Preparing your Document for Print
There isn’t much in the way of print we can’t do. As technology and client requirements have changed so too have our techniques and processes. Because we believe in innovation, we can print just about any design on any material and we take a great deal of pride in that fact.
We also take a great deal of pride in how we care for our clients and support them in creating an incredible finished product. With that in mind, here’s our guide to preparing your document for print.
The first step in any print job should be devising the specification. Know what you’re printing, to what size and what material. These factors will dictate whether or not you’re working to RGB or CMYK. The vast majority of the time you’ll be working to the latter but some large format print will require RGB.
The easiest thing to do is check with us and we can advise you accordingly. It’s really important to get this right before you start designing as it’s not something you can change part way through.
It’s also important to know how you want the colour set up as this will impact on set up and cost. For example, whilst a flyer should be full (4) colour on the front and back, a postcard could be full colour on the front or single colour (black) on the reverse.
This principle is even more important on large print.
When designing anything intended for print you need to consider the trim line, the live area, the bleed area and crop marks. These four things, if not considered, can result in delays or entire redesigns.
Here’s an explanation of each:
The trim line denotes the finished size of the piece. Assume everything outside of that area will be cropped or is otherwise non-existent.
This is the area that you want your design and important information to sit within. Trim lines and bleed can vary depending on the size and shape of what you’re creating so make sure you have this marked out in your document before you begin.
The more bleed you can give the better but we’ll tell you the minimum bleed you need to allow before you send the artwork across.
The crop marks, quite simply, indicate where the cuts are made on anything cut to size.
Where possible get in touch with us before you start your design so we can discuss your requirements and advise you of bleed minimums as well as any other consideration dependent on the material, machine and the kind of finish you want.
Designing Up to the Trim Line
Some designs feature edge to edge image elements or copy which can sometimes lead to a small gap when the finished product rolls of the production line. To prevent this make sure those elements cross over the trim line.
Needless to say, expanding text over the trim line would result in the text increasing in size and first and last letters being cropped which wouldn’t look right at all. What we recommend is extending the first and last letters over the trim line which will give you the edge to edge design you’re looking for.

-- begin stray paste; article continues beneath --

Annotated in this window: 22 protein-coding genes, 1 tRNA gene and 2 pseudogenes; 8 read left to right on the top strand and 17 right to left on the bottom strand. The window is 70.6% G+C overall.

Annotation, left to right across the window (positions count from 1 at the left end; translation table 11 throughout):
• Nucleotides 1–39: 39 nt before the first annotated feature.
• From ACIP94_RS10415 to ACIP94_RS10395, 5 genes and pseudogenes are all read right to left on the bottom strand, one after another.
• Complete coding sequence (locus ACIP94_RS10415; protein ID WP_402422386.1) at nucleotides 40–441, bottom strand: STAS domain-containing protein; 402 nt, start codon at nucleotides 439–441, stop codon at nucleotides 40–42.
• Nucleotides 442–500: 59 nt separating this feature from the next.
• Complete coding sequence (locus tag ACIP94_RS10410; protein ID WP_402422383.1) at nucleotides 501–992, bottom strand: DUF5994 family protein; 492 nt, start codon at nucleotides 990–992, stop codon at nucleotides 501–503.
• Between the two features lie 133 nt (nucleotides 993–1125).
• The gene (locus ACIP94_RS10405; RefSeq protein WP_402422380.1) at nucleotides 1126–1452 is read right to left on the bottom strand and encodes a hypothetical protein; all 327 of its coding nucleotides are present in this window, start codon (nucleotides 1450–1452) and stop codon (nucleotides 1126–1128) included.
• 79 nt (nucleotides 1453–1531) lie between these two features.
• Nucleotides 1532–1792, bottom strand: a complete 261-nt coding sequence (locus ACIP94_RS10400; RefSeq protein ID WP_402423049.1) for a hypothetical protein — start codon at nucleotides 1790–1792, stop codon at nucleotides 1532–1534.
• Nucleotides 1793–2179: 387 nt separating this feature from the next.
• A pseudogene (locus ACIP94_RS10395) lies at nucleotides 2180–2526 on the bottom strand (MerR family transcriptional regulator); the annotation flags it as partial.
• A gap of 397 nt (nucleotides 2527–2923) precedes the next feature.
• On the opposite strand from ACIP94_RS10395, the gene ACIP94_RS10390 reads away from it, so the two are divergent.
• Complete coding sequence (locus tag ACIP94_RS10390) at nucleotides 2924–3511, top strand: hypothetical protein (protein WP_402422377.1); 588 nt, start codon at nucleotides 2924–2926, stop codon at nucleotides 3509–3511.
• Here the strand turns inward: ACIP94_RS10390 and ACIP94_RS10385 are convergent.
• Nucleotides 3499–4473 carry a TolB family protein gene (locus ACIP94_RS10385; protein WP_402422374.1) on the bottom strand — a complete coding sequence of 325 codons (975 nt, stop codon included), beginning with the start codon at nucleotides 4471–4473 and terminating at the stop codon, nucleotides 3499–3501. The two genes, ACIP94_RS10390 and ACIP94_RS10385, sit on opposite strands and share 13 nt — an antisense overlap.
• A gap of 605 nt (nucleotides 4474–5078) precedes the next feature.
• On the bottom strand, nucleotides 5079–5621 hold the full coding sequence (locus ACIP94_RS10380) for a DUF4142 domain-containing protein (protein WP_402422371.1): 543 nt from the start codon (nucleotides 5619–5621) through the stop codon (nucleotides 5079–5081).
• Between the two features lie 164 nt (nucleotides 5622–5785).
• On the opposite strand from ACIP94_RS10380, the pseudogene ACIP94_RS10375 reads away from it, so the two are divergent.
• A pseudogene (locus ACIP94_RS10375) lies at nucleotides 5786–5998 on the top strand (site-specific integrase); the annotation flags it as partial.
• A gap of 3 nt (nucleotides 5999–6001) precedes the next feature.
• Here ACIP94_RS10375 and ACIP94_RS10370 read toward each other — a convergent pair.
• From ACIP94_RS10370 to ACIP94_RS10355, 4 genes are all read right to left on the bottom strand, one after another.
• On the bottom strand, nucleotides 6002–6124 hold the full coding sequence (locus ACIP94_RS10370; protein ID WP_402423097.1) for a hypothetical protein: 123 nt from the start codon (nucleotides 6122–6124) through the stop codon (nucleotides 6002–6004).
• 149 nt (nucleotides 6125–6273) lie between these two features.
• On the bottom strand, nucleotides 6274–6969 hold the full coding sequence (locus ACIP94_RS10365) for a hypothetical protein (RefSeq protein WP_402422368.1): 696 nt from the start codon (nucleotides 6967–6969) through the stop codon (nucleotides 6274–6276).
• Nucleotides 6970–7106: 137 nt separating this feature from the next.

The technique varies but we would rasterize the text and pull the paths beyond the bleed.
High quality commercial printing requires higher resolution images than those viewed on your screen. The resolution does vary depending on the size of what you’re printing but the higher the resolution the better the end result.
To keep things simple make sure all the images you create or use are at least 255 pixels per inch (ppi). This means everything will look exactly as it did on your screen once it’s printed.
We recommend you use high-resolution images for everything, including the smaller elements of your design as if they need sizing up they won’t degrade as the pixels won’t be stretched out over a bigger space.
If you use InDesign, make use of the info panel tool which will tell you both image resolution and the effective resolution. So, for example a 300 ppi image scaled to 50% of its original size is actually 600 ppi. This will allow you to determine to the extent you can size and resize images without compromising quality.
Pre Flight Checks
It’s so important to pre flight your document before it reaches us. This involves checking file to make sure it matches our requirements (bleed etc) and everything is exactly as you want it. The colours are correct and any copy has been thoroughly proofread.
It also allows you the opportunity to make sure all assets – images etc – are all linked/embedded.
Set your PDF
PDFs are great to work from when created properly as they contain all the graphics, fonts etc that make up the document ready for printing. It’s a digital master file, essentially.
We will provide you with any specific requirements before you send the finished product over to use but just ensure that call the crop marks etc are set correctly, all images and fonts are linked and then take a few minutes to review the finished product for any colour glitches or formatting errors.
Once you’re happy, send over the file and we’ll take care of the rest.
If you have a design or print requirement we want to hear from you. Contact us or call us now on 01628 773630 today.